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Can Dodd-Frank stop the next crisis?

While many academic economists promote their pet theories on financial stability, the U.S. financial system continues to suffer on account of its monetary policy. And the Dodd-Frank Act is just another piece of timber on the pile.

Since its passage in July, many have offered their two cents on the benefits (or lack thereof) of the financial reform bill, but I had a chance to hear a handful of prominent economists offer their own take yesterday afternoon.

The event, which was moderated by former Mexican president Ernesto Zedillo, included economists Robert Shiller from Yale, Thomas Cooley from NYU, and Stephen Roach from Morgan Stanley (MS). And until Roach started laying into some of academia’s pearls of wisdom about modern day risk management, it was a moderately boring event.

It took Zedillo 13 minutes to introduce the financial crisis and promote Cooley’s recent books, then he handed it off to Shiller and Cooley, whose main contributions to the debate were to a) support Dodd-Frank and b) mock anyone without a Ph.D. in economics who has worked at the White House.

I’m a big fan of both mocking some of the financial academics in the West Wing and of Robert Shiller. He was my professor at Yale in the mid-1990s and is one of the most important risk managers of our modern day bubble-making economy. Shiller made me smile when he acknowledged that Barney Frank was a political science Ph.D. dropout and has certain barriers of competence when it comes to financial risk management.

But, pleasantries aside, Shiller’s idea that America’s economic resolve will come from the academic world made me sick to my stomach.

Steve Roach’s basic conclusion was that Dodd-Frank is an insufficient solution to this economic mess. While Tom Cooley was mocking the likes of Treasury secretaries who don’t come from the academy, Roach (who got his Ph.D. from NYU) was quick to remind him that the biggest joke of all is watching their academic colleagues at a G-20 summit talk about real-time markets. Zedillo didn’t like that.

While Shiller and Cooley were focused on whether or not Dodd-Frank would have prevented Lehman Brothers from imposing systemic risk on the U.S. financial system, Roach was more concerned with its ability to prevent the next financial crisis. And I agree with Roach’s main conclusion that the U.S. financial system has been compromised on account of its monetary policy. Zedillo didn’t like that either.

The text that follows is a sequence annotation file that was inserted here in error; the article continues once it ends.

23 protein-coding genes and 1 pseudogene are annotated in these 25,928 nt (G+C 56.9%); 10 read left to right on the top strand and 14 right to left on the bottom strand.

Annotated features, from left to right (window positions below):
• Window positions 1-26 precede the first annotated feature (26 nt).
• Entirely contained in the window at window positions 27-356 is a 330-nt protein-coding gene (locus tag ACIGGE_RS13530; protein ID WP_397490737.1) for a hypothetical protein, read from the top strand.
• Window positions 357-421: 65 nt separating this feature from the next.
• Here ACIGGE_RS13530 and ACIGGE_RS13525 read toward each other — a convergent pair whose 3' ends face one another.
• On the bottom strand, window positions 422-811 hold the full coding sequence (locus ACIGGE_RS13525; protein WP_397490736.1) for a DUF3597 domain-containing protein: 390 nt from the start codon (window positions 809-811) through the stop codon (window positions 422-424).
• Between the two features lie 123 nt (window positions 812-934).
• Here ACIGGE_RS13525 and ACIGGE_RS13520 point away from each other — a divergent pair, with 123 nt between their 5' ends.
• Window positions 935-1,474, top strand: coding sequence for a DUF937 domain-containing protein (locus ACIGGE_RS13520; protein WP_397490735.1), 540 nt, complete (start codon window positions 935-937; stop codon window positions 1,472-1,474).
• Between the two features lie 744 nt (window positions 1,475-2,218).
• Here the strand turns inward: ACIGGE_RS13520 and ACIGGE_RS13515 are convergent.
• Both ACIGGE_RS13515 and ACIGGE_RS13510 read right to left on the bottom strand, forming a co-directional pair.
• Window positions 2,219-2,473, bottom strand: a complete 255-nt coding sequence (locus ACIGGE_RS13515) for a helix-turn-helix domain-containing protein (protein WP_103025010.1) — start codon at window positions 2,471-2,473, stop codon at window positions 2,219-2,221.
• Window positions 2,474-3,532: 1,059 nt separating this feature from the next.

This is the debate that we need to have in this country: Are all of our leverage and liquidity problems simply caused by the implementation of an academic ideology that monetary policy should only be used as a blunt instrument on the way down and not on the way up?

Roach knocked the pins down pretty convincingly on what the Federal Reserve’s objectives should be:

1. Full employment (1946 Employment Act)
2. Price Stability (1976 Humphrey-Hawkins Act)
3. Financial Stability (2010 Dodd-Frank Act)

Regarding full employment (economic growth) and price stability (inflation), it’s very hard to argue that the Greenspan/Bernanke academic ideologies of the last decade have worked (there has been no net American private sector job growth in the last decade).

This shouldn’t be surprising; neither Greenspan nor Bernanke saw any success applying their academic theories as practitioners of real-time risk management. Volcker’s tenure as Fed president (which was during the 1980s, when net private sector job growth was over 18 million) was much more successful on both the full employment and inflation scores.

On financial stability, I don’t think Dodd-Frank supporters have any legitimate claim at this point that it can supersede or contain the long-term risks of the U.S.’s current monetary policy. As both Harvard’s Ken Roggoff and Yale’s John Geanakoplos have both recently concluded, understanding financial crises starts and ends with the cycle of leverage — the point at which the debt companies and individuals pile on in the name of growth becomes unsustainable.

The U.S. Federal Reserve and the Bank of Japan (and now the European Central Bank) have all attempted to manipulate the cost of and access to that leverage. Since Paul Krugman used his economics Ph.D. to advise the Bank of Japan to print lots of money in 1997, the academic world hasn’t shown this risk manager, who has a bachelor’s in economics, something that’s actually worked.

Keith R. McCullough is CEO of Hedgeye, a research firm based in New Haven, Conn.